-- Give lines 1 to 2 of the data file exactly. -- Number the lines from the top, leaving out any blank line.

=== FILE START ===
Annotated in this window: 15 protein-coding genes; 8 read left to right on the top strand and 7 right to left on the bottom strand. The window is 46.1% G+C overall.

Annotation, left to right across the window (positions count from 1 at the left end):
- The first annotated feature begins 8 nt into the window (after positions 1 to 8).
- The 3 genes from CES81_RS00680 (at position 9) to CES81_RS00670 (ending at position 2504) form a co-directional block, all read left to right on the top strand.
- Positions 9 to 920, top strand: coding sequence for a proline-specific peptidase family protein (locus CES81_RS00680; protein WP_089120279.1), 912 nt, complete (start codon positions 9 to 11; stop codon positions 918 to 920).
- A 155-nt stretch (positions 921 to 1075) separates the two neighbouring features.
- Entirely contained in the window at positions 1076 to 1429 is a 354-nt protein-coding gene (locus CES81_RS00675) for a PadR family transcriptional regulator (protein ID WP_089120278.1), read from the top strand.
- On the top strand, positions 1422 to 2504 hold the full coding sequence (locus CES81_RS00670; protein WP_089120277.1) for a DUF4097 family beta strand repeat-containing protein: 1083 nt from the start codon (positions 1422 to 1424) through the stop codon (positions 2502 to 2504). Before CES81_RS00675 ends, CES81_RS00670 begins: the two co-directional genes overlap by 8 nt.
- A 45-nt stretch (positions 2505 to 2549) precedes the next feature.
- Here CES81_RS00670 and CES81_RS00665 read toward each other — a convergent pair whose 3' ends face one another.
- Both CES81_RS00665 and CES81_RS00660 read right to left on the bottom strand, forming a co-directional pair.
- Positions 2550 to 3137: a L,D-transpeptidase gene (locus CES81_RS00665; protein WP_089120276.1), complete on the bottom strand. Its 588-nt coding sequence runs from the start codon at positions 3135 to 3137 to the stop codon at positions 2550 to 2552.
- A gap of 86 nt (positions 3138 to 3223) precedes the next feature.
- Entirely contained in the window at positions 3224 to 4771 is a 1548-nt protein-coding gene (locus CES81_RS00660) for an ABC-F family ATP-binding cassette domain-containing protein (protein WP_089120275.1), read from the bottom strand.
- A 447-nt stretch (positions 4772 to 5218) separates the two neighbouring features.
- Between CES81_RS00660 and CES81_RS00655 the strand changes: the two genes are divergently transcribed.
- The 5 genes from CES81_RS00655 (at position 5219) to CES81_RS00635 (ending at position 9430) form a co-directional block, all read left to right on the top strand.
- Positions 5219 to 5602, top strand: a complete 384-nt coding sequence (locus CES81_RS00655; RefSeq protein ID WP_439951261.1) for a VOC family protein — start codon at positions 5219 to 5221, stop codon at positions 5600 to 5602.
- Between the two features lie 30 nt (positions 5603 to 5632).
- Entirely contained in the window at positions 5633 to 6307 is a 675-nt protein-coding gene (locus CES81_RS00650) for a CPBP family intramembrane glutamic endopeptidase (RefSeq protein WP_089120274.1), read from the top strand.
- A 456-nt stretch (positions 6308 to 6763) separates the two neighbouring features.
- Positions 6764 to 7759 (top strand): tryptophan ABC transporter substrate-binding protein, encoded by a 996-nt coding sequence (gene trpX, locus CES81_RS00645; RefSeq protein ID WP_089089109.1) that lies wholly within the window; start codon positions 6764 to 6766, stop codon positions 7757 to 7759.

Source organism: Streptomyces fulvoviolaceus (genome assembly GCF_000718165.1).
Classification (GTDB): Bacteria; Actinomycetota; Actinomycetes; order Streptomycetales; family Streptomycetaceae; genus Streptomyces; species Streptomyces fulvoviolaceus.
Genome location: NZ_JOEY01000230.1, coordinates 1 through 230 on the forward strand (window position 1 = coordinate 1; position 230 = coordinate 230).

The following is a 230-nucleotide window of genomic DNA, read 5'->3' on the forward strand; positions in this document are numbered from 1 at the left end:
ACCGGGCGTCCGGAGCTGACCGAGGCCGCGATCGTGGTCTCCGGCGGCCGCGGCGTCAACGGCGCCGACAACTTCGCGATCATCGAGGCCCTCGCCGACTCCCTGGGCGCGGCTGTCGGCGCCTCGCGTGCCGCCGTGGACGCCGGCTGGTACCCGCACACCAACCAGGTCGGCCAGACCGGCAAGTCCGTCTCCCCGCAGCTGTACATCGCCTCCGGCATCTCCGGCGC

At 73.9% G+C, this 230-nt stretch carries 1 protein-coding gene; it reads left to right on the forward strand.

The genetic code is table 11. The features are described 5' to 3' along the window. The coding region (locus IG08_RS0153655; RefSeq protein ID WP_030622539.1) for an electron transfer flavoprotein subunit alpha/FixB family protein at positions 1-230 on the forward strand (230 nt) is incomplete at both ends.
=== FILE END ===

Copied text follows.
Annotated in this window: 15 protein-coding genes; 8 read left to right on the top strand and 7 right to left on the bottom strand. The window is 46.1% G+C overall.

Annotation, left to right across the window (positions count from 1 at the left end):